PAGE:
Courts should use their "inherent power" to require expert testimony at sentencing. See Fed. R. Evid. 706 Advisory Committee's Note. The practice of a trial court sua sponte seeking expert opinion dates back to common law. See generally, Hart v. Cmty. Sch. Bd. of Brooklyn, New York Sch. Dist. No. 21, 383 F. Supp. 699, 762-63 (E.D.N.Y. 1974) ("As early as 1345 a court beckoned surgeons from London to determine if a wound was fresh; cases in 1494 and 1555 reveal courts calling 'masters in grammer' to decipher Latin pleadings."); Learned Hand, Historical and Practical Considerations Regarding Expert Testimony, 15 Harv. L. Rev. 40, 42-43 (1901); George C. Harris, Testimony for Sale: The Law and Ethics of Snitches and Experts, 28 Pepp. L. Rev. 1, 34-35 (2000) ("The use of expert witnesses had its origin in two ancient practices. The first was the use of the 'special jury,' which was composed of people summoned by the court because they were especially qualified by background and knowledge to decide the matter at issue. . . . Special jurors in the English system provided facts and opinions as well as determining the matter. . . . From early times, the court also had the power to summon experts to advise the court on factual matters.").
Rule 706 of the Federal Rules of Evidence explicitly endorses the use of court-appointed experts "on [the court's] own motion or on the motion of any party." Fed. R. of Evid. 706. The Rule's adoption followed sustained criticism of the predominantly adversarial system for expert witnesses. See Harris, supra, at 42 (stating that Wigmore, Hand and other critics "saw the need to unhinge expert testimony from partisan commitment to an adverse party"). As the Advisory Committee's Note to the Rule explains, "The practice of shopping for experts, the venality of some experts, and the reluctance of many reputable experts to involve themselves in litigation, have been matters of deep concern." Fed. R. Evid. 706 Advisory Committee's Note.
The concerns of Hand, Wigmore, drafters of the Federal Rules of Evidence and others regarding the partisanship of adversary-hired experts remain. See Commentary, Improving Expert Testimony, 20 U. Rich. L. Rev. 473, 482 (1986) ("An expert can be found to testify to the truth of almost any factual theory, no matter how frivolous, thus validating the case sufficiently to avoid summary judgment and force the matter to trial. At the trial itself an expert's testimony can be used to obfuscate what would otherwise be a simple case. The most tenuous factual bases are sufficient to produce firm opinions to a high degree of 'medical (or other expert) probability' or even of 'certainty.' Juries and judges can be, and sometimes are, misled by the expert for-hire."). These dangers of adversary-hired experts are made plain by comparison to other court systems. See generally Marijke Malsch & Ian Freckelton, Expert Bias and Partisanship: A Comparison Between Australia and the Netherlands, 11 Psychol. Pub. Pol'y & L. 42, 57 (2005).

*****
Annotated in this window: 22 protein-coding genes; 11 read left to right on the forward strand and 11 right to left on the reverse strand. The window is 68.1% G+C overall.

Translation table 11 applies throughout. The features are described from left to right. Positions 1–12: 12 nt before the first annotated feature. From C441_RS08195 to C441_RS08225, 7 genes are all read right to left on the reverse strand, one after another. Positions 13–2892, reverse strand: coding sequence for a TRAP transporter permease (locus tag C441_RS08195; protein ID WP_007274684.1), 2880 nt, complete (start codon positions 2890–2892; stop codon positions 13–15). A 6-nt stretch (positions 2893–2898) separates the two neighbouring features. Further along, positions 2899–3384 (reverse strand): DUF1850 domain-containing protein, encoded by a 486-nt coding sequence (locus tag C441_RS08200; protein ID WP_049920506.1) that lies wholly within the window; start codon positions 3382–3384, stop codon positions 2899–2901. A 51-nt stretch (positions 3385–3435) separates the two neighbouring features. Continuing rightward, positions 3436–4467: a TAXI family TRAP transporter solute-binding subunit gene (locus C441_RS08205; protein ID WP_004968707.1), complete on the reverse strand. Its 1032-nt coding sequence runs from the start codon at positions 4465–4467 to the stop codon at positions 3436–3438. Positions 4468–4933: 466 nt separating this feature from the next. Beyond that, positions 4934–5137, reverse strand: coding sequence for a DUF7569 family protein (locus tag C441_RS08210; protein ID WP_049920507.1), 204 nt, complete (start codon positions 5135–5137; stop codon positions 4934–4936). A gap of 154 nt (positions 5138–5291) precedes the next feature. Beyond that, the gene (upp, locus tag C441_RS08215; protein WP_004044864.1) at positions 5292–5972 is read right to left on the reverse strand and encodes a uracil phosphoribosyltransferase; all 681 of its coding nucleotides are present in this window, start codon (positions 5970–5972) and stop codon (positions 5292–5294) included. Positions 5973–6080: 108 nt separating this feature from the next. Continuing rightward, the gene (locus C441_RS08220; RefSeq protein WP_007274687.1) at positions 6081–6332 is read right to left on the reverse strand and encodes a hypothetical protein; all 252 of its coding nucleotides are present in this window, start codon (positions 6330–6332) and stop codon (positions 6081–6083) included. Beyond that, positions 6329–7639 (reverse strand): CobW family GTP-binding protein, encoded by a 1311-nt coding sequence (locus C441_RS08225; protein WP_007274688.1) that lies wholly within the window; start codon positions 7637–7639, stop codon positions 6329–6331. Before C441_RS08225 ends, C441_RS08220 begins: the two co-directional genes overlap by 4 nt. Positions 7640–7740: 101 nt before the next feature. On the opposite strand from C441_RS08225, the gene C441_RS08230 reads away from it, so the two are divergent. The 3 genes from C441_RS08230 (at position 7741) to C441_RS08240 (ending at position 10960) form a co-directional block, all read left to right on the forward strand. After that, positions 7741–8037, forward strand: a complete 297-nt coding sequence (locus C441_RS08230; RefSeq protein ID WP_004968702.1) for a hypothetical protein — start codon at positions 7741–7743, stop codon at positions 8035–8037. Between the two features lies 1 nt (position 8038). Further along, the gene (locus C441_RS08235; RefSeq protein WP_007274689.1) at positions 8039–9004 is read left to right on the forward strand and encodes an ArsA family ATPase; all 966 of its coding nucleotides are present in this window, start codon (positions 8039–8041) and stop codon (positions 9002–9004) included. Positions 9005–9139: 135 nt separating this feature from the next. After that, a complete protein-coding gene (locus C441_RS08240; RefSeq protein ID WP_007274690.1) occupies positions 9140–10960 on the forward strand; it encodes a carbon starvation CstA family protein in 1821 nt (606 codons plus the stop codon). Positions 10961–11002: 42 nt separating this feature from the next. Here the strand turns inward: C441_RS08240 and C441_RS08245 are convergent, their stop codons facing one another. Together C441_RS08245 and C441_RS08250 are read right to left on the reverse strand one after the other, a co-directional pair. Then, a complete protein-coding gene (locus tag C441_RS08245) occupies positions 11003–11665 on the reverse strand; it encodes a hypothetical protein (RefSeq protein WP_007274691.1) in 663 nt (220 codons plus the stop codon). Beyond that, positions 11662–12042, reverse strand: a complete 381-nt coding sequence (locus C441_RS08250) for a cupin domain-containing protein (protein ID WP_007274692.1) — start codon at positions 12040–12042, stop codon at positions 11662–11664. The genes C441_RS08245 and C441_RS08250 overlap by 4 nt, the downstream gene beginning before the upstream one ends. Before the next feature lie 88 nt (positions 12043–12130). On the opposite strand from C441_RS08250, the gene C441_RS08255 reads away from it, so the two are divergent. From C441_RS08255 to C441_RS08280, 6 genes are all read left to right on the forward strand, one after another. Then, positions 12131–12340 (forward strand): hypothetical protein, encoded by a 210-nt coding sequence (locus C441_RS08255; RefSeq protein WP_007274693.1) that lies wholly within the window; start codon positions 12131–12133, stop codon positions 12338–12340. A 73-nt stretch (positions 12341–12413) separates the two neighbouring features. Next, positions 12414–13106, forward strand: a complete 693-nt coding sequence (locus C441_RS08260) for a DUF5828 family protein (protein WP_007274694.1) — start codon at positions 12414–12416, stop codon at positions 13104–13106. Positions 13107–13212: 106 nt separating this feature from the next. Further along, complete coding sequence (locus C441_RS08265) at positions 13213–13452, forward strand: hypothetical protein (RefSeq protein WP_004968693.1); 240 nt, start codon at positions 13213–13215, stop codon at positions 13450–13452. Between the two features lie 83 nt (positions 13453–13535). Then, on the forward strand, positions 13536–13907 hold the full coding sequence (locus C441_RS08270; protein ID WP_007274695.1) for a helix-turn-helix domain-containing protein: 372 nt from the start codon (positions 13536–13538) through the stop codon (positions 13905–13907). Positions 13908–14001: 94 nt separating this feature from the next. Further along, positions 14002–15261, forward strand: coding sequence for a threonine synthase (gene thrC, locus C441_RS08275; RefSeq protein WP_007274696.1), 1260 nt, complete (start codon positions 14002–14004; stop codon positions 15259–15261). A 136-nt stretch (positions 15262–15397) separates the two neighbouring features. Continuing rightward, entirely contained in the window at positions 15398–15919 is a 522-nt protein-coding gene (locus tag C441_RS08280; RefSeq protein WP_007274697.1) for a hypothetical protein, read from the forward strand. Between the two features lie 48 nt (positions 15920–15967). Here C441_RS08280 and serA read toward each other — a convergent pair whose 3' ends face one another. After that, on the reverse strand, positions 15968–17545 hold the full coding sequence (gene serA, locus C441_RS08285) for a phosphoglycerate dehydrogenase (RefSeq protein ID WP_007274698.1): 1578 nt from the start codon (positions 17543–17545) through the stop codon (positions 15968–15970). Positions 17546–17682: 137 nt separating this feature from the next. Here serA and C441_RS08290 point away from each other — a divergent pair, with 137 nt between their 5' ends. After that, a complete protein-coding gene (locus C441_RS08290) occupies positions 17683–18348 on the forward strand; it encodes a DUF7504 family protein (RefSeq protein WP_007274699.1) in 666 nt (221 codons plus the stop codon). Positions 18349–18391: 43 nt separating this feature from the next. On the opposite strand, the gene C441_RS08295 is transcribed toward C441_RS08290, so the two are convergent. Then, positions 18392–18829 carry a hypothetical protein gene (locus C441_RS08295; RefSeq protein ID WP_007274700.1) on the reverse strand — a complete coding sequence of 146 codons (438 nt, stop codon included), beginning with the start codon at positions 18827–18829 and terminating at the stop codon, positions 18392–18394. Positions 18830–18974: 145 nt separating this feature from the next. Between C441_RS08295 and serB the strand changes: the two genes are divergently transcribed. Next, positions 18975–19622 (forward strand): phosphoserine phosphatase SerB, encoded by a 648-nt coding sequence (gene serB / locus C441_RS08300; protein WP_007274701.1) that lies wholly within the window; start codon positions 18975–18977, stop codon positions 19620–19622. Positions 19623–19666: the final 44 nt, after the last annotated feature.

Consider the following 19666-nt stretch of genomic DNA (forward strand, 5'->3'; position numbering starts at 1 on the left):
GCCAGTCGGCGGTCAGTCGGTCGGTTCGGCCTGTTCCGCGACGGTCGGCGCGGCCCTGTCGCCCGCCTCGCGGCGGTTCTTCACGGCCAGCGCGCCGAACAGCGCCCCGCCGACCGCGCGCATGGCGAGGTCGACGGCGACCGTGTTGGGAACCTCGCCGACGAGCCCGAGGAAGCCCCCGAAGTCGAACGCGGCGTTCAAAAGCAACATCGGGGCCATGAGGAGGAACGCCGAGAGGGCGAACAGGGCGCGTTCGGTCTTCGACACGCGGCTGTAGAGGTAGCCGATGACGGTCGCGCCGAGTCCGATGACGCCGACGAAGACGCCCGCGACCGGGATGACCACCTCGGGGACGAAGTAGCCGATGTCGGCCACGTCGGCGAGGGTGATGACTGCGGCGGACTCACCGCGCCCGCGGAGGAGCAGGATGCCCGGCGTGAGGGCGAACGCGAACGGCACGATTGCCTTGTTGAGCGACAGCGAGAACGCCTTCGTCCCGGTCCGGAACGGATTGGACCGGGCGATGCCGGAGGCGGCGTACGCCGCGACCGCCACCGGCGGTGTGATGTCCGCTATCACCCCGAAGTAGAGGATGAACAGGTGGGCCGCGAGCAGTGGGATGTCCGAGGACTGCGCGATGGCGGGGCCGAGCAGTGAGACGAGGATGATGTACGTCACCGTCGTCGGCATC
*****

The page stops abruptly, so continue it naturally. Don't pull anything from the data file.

The authority to appoint expert witnesses is underutilized in contemporary litigation. See Joe S. Cecil & Thomas E. Willging, Accepting Daubert's Invitation: Defining A Role for Court-Appointed Experts in Assessing Scientific Validity, 43 Emory L.J. 995, 1003 (1994) (finding that, in a study of over 400 active federal judges, only 20% had appointed an expert on one or more occasions.). Yet, court-appointed experts are associated by judges with positive outcomes:
The judges who appointed experts were almost unanimous in expressing their satisfaction with the expert: all but two of the sixty-five judges indicated that they were pleased with the services provided. . . . Few judges fail to see any value in appointment of experts by the court. Eighty-seven percent of the judges responding to the question indicated that court-appointed experts are likely to be helpful in at least some circumstances. This openness to appointment of expertsId. at 1008-09.
extended to judges who had never appointed an expert, 67% of whom indicated that such an appointment might be helpful.